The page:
“John Adams” by David McCullough (Simons & Schuster, 2001)

John Adamsstarstarstar

When it comes to the business of writing American history, two names that rank high are Stephen E. Ambrose and David McCullough, though there are some very important differences between these two authors who profess to report history as it really happened.  Stephen E. Ambrose is currently up on charges of plagiarism, while David McCullough won the Pulitzer Prize for his biography Truman, and he has just won it again this year for John Adams.  To receive such a prestigious awards tells one that McCullough is definitely doing something right.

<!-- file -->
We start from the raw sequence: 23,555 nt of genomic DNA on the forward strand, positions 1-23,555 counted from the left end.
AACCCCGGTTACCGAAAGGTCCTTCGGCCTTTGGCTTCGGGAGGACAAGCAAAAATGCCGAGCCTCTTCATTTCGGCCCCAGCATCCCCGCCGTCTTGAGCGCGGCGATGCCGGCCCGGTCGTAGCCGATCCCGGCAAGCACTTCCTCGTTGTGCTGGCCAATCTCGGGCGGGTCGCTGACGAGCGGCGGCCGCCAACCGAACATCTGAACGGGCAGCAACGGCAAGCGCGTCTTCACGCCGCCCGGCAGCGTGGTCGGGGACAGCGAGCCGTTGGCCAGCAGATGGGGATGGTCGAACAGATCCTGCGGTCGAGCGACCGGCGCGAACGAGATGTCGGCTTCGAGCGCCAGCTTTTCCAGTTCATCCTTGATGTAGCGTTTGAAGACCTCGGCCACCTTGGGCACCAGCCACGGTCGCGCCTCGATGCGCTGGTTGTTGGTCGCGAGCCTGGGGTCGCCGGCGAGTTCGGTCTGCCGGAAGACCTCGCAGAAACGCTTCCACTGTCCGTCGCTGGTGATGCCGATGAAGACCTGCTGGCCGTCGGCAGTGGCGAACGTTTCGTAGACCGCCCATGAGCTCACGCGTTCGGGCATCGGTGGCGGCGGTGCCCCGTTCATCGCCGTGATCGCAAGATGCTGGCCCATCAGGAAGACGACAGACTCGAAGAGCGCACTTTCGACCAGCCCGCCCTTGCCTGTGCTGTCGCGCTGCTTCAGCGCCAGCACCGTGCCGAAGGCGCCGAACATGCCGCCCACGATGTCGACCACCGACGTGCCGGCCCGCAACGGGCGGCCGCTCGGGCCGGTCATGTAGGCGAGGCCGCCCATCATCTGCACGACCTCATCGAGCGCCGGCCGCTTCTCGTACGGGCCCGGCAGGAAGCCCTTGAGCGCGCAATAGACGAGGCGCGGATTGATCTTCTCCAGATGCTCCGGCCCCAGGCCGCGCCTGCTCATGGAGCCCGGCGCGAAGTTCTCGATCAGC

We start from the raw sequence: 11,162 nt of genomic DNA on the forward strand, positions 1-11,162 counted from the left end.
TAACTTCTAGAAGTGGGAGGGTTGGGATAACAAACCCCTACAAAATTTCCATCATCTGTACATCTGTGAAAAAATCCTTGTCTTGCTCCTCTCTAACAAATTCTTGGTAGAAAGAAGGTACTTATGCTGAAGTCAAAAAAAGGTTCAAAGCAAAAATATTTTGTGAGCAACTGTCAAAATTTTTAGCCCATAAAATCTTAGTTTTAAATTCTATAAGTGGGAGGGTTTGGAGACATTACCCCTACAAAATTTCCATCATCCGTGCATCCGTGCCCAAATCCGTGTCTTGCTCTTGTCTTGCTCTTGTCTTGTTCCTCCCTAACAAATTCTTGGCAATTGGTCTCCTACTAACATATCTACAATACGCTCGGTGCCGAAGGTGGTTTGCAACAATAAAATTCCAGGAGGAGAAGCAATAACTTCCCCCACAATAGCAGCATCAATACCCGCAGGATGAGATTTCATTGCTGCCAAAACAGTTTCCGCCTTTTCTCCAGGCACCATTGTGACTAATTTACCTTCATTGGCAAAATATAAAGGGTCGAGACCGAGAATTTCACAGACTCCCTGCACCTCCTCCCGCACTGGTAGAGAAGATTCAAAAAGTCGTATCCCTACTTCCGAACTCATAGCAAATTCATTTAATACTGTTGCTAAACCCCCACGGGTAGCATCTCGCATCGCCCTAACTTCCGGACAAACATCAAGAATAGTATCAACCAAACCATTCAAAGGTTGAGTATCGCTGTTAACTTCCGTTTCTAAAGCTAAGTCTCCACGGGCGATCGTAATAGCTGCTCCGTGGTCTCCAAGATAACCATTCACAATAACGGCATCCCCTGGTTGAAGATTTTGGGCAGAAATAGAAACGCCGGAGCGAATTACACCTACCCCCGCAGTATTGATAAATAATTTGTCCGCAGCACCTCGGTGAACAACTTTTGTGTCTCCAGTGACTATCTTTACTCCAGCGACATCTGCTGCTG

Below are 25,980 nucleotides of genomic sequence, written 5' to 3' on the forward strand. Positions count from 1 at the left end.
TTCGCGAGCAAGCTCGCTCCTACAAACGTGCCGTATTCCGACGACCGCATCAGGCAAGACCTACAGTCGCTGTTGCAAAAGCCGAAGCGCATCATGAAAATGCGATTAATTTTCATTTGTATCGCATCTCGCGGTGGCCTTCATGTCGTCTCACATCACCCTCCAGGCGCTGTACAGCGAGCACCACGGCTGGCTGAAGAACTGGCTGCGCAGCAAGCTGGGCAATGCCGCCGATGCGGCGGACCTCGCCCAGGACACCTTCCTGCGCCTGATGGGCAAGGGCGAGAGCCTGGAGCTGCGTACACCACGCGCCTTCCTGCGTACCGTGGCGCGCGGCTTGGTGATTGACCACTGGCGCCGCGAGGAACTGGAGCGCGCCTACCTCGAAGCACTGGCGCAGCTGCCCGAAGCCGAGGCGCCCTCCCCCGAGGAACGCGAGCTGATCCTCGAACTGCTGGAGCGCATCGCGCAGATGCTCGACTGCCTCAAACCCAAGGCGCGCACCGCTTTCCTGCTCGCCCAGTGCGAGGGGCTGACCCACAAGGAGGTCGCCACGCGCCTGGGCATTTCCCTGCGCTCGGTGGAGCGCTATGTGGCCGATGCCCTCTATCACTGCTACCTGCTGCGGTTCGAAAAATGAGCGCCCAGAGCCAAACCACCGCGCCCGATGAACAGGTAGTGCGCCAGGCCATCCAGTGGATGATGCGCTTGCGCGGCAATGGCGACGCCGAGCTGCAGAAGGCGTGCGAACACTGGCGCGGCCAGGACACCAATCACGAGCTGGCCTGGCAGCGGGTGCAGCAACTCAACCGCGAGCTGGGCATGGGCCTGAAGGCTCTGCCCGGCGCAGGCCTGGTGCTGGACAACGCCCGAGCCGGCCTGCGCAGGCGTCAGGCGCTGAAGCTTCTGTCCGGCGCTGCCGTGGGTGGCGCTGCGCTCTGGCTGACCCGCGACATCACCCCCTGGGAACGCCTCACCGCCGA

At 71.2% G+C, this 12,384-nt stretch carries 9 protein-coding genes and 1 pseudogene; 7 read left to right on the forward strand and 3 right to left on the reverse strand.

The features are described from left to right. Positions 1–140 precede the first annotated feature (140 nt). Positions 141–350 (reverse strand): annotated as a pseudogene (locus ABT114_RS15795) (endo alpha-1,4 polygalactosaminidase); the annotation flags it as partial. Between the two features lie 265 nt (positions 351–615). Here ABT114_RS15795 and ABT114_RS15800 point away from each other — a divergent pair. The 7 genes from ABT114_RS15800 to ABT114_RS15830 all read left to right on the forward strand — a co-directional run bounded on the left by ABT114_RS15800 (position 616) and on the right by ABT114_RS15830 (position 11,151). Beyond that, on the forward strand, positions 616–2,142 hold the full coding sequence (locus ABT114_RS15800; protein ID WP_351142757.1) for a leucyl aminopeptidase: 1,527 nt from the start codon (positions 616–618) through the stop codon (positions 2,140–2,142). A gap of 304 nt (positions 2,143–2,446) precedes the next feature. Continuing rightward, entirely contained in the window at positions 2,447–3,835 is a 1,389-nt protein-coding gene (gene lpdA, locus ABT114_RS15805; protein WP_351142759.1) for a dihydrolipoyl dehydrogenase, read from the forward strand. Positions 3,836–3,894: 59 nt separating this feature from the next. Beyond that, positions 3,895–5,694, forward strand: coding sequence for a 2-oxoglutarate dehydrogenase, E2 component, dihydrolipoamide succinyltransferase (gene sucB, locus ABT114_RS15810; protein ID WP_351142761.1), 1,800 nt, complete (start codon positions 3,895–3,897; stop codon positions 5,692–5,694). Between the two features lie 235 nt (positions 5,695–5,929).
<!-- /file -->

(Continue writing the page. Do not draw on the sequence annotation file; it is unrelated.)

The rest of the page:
And in John Adams he certainly doesn’t hold back, as the reader is transported to within the confines of John Adams’ mind, as the reader is taken on a journey that he or she has never taken before with the second president of the United States.  Much is revealed about Adams’s life that wasn’t so widely known before: his beginning friendship with a man known as Thomas Jefferson, and how the two eventually became enemies, Adams’s courageous trek over the Pyrenees, and how in the winter of 1778 his voyage on the frigate Boston is one to shock all.

The audiobook is read with the commanding deep tones of Edward Herrmann, one cannot help but get caught up in the complete history of this man who is forever remembered in history, but revealed in a completely new light for the first time under the skillful penmanship of David McCullough.

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Originally published in June/July 2002.

Originally published in the Long Beach Union.